4th Grade Math Test Prep and Review for Google Classroom


I may be married to STEM, but math and I are BFFs. If you feel the same way about math, high five my friend. If math and you aren't really besties, or your students groan when you start talking about fractions, I have something that will make math just a wee bit more enjoyable in your digital classroom.


Digital math? Hmm, how does that work?

Though I have been creating resources for the digital classroom for years, it's always been more straightforward to create and use text-heavy styles as opposed to entering numbers or creating math exercises. Math, in my opinion, will always need pencil and paper at least some of the time. For this reason I have held off creating too many digital math resources because nothing "felt right."

Where digital and math DO seem to have common ground is in a review format (as well as instructional, but that's a topic for another time). For initial practice, I recommend sticking with pencil and paper. Once students have a reasonable level of mastery, digital review formats are AWESOME!

  • Digital formats engage students. 
  • Digital practice is imperative if your state testing is computer-based.
  • Flexibility to customize math practice for students is useful for student learning and teacher tracking.

State Testing in the 21st Century

Sometimes you HAVE to practice math on a screen. As more and more states more to online testing, it's important to get practice both with pencil and paper, and in a digital format. That's why in addition to having CCSS-aligned digital math practice, I have created this as an editable resource.


Did you say EDITABLE?

Yes! You can add as many new problems as you like. I even created a video guide to walk you through it in my downloadable resource. Another great feature is that these are self-checking so they can be used independently.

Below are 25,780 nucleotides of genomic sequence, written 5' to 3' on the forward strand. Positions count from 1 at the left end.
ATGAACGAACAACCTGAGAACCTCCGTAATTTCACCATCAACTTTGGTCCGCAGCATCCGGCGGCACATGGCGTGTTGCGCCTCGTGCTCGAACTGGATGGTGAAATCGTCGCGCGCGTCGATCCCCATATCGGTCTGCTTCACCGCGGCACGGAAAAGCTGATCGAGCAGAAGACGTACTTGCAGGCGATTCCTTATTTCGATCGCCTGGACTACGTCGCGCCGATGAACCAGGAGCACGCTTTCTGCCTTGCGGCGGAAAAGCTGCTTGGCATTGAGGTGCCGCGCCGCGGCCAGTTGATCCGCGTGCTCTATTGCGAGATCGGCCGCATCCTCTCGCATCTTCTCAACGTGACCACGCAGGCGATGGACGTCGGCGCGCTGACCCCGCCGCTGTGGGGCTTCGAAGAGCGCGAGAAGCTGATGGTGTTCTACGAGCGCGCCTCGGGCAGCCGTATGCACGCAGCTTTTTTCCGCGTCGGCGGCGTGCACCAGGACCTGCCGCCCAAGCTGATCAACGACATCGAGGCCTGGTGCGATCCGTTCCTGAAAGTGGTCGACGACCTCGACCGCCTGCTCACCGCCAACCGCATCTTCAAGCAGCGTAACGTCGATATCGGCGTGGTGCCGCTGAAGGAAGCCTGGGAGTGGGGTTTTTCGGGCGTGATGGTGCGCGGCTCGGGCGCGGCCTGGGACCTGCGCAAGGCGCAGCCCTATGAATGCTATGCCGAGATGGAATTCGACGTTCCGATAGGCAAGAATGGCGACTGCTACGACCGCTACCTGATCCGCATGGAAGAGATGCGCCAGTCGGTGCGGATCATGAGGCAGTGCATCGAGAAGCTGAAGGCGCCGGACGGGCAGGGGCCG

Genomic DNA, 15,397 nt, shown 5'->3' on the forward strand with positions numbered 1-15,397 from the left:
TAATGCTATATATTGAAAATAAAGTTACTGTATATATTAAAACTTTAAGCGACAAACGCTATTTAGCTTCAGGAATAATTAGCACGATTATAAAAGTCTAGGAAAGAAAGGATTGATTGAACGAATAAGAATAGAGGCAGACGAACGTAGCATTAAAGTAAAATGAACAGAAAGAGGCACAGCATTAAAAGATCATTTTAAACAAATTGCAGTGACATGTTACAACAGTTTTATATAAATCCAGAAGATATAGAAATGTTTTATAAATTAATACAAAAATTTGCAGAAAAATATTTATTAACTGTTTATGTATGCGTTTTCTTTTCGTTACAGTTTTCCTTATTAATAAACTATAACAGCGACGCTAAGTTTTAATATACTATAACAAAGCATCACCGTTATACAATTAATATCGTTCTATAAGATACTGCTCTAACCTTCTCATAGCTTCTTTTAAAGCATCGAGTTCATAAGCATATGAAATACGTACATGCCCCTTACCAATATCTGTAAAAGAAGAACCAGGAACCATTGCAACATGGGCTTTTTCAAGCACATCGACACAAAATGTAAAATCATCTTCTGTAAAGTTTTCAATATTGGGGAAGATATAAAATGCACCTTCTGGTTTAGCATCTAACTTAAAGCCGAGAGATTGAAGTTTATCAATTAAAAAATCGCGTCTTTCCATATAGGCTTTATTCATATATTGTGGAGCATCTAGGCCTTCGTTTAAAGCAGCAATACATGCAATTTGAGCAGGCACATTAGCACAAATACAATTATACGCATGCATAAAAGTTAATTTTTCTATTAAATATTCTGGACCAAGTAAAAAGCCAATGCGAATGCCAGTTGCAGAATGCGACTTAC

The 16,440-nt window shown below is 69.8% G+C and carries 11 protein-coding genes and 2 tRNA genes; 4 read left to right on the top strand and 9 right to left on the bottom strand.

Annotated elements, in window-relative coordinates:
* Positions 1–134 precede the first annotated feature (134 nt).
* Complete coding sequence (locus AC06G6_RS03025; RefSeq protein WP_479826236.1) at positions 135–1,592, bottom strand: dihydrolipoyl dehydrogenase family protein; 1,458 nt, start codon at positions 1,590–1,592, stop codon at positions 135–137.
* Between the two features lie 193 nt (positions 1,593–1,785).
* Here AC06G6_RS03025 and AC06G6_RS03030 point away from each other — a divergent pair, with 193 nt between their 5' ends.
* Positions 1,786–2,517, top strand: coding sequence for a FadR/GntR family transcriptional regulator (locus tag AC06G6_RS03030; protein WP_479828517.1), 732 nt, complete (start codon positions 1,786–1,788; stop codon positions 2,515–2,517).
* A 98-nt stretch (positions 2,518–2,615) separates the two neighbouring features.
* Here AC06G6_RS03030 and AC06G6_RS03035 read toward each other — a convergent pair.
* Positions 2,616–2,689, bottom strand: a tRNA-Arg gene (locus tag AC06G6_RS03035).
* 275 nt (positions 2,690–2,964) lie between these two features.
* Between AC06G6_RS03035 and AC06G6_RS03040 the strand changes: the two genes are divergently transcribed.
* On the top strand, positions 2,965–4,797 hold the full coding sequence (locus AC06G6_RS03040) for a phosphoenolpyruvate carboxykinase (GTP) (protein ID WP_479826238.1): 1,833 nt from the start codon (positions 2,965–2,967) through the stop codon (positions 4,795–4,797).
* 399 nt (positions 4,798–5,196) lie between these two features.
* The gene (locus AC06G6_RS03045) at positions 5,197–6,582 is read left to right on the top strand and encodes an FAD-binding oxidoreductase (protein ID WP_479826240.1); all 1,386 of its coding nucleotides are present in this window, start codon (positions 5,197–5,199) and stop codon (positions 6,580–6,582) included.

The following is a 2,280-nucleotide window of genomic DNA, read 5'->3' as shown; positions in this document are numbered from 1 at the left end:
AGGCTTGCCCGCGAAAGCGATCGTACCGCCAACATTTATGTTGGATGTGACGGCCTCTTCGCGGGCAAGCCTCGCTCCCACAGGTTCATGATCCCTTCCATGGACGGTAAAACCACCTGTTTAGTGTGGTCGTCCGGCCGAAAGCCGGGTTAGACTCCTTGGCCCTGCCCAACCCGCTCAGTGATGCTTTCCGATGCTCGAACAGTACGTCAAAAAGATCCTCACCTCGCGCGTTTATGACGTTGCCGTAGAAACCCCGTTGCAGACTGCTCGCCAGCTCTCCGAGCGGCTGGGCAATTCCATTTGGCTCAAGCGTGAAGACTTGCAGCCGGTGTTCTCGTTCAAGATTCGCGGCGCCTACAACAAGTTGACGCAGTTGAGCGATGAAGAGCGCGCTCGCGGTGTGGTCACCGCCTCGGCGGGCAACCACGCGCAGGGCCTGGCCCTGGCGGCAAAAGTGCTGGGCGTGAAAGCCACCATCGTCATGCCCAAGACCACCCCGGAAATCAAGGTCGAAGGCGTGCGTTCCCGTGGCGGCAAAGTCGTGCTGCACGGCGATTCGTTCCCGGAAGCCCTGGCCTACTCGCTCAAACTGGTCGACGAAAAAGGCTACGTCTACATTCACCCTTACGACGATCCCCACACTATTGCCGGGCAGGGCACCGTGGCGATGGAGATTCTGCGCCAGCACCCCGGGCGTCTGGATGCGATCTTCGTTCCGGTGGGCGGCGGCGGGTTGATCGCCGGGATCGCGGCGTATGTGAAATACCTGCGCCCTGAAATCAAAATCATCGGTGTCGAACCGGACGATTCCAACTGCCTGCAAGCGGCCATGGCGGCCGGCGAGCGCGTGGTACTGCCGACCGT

Watch the Video  Overview


Get Digital Math Practice for Google Classroom

Click to get this digital math review resource.When you download it, you will have over 65 problems to get started on right away, with the option to add as many additional problems as you'd like.

https://www.teacherspayteachers.com/Product/4th-Grade-Math-for-Google-Classroom-Digital-EDITABLE-Fractions-Place-Value-3604927?utm_source=Momgineer%20Blog&utm_campaign=Digital%20Math%204th%20Grade


STEM in the Classroom

STEM in the Classroom

STEM is based on the idea of educating students in four specific disciplines - science, technology, engineering, and mathematics - in an interdisciplinary and applied approach. Rather than teach the four disciplines as separate and discrete subjects, STEM integrates them into a cohesive learning paradigm based on real-world applications.

Why is STEM important?

Not only are careers in STEM fields on the rise, having experience with hands-on problem solving while working well in a team offers benefits no matter what career the student eventually pursues.

Benefits of STEM Activities in the Classroom

There are many fantastic reasons to use STEM lessons in your classroom. Some of the main benefits of using STEM in your classroom are:
  • student engagement
  • collaborative and blended learning
  • naturally support a growth mindset
  • improvement of critical thinking skills

Student Engagement with STEM

One important one is student engagement. Kids are naturally curious and creative, and STEM lessons give them hands-on activities which allow them to tinker and do what kids do best, play. In playing with them, kids get a real and meaningful feel for how things work. STEM activities allow freedom to experiment and play, which is highly motivating for kids. Not only that, it can help keep them focused.


Collaborative and Blended Learning with STEM